Object technology embraces opposing views of data structure, making it richer yet less visible. Structural object orientation provides more complex data structures needed in such applications as engineering design and multimedia documents. Behavioral object orientation, on the other hand, encapsulates data structure as part of an object's hidden implementation, exposing only behavior in terms of operations on the objects. In the behavioral approach, for example, containment is not described in terms of the embedding of one data structure in another, but by the propagation of operations. Thus, when operations like Delete, Move, or Rotate are applied to one object, they automatically propagate to the "contained" object as well.
This dualism is reflected in dual approaches to object state. All agree that an object comprises both behavior and state. Most agree that whether data is stored or computed cannot be the distinguishing criterion from the user viewpoint, since different implementations might do one or the other for the same fact (the diameter might be stored as data for one circle, computed from a stored radius for another). However, the relationship between behavior and state is debated. One camp partitions object specifications into two distinct portions: behavior described in terms of operations and state described in terms of attributes and relationships. The other camp holds that such distinctions are arbitrary, since any operation might return a value and might alter the results of future requests. In the latter view, object state is characterized by specifying operations that alter the results of others; what needs to be remembered in order to effect this is a matter of implementation. Assigning a new diameter to a circle might be implemented as simply storing the new value, or as computing a new radius to be stored. In the behavioral view, attributes serve no essential purpose, being a legacy of the structural view of stored data.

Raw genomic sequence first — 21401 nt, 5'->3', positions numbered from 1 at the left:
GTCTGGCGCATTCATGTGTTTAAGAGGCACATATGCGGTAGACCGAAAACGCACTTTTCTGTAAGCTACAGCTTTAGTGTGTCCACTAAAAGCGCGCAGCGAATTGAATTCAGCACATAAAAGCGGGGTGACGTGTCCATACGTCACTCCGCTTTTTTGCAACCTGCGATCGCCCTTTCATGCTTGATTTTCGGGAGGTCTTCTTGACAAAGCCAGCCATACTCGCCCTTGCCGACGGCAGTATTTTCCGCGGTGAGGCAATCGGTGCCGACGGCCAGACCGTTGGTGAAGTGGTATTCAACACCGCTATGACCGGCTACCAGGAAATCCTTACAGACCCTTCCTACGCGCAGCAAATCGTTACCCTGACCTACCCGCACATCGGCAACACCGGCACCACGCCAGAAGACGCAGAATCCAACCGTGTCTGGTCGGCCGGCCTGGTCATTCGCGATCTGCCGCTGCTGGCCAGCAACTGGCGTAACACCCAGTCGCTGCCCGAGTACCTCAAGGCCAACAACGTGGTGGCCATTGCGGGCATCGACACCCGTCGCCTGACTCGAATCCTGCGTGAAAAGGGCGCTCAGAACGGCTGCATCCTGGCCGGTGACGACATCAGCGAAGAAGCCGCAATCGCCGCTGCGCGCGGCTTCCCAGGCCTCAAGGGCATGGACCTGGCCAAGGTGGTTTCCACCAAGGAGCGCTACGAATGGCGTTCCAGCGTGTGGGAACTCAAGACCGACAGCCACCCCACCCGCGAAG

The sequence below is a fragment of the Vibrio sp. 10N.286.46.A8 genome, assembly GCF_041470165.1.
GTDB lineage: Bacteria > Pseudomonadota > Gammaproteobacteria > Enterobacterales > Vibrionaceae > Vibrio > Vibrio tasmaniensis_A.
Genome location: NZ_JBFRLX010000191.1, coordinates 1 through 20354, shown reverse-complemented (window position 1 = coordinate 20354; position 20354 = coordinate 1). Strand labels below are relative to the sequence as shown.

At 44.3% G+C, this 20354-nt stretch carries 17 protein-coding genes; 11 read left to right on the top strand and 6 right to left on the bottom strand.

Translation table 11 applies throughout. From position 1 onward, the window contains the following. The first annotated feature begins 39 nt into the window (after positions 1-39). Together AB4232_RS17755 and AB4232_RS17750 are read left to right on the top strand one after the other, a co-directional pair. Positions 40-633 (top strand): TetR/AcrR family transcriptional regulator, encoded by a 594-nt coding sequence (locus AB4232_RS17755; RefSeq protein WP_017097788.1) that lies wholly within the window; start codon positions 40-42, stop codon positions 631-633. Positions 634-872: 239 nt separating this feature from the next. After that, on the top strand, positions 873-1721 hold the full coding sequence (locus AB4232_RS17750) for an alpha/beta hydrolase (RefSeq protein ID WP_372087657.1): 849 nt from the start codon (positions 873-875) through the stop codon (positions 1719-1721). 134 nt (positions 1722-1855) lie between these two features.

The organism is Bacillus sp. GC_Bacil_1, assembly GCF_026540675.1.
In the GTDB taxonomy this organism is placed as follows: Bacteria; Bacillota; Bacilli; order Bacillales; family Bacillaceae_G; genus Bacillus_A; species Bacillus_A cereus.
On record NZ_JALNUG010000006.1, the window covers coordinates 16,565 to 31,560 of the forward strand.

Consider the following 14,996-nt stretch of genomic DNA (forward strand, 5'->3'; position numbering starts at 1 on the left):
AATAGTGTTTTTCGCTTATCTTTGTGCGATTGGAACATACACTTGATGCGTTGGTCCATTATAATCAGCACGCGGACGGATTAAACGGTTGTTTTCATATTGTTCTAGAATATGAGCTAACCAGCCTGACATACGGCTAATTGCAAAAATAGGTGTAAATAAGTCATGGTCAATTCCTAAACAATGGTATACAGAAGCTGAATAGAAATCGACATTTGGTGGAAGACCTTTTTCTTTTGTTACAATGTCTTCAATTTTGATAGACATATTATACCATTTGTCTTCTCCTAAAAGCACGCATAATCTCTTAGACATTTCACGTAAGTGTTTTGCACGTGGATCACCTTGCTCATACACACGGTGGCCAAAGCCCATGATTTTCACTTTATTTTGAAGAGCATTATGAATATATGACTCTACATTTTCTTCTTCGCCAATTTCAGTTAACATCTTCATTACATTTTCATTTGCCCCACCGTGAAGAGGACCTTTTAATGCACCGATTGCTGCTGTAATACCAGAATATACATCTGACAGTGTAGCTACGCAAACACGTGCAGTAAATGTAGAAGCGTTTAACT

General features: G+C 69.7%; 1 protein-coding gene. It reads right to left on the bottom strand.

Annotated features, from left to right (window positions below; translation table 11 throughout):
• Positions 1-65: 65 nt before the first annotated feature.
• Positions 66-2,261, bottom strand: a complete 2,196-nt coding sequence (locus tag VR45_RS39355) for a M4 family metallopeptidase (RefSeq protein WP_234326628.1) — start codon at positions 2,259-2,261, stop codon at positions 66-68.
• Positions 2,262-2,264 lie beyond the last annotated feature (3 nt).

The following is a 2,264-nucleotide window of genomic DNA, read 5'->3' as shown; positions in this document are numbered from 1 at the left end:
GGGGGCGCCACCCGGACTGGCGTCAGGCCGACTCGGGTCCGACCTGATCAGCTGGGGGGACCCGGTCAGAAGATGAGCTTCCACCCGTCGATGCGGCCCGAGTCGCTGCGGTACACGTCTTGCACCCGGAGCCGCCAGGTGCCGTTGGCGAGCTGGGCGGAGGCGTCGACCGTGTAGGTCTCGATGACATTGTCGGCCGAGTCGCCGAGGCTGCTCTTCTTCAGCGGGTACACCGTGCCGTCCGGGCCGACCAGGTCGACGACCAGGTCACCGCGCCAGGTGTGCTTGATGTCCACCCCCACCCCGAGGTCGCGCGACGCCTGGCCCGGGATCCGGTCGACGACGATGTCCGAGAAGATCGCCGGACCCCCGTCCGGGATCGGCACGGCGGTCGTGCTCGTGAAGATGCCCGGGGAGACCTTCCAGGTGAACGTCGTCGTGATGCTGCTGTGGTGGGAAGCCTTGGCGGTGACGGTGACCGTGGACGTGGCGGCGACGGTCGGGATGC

The dualism is also reflected in a divergence of database interfaces. The traditional single interface between application logic and the data stored in a database is splitting into two levels. End users have a behavioral interface, invoking the operations defined in object interface specifications. Object definers implement such operations in terms of methods which access data at structural interfaces to databases. Behavioral and structural interfaces are separated by methods, with the behavioral interface supporting object users and structural interfaces supporting method implementers.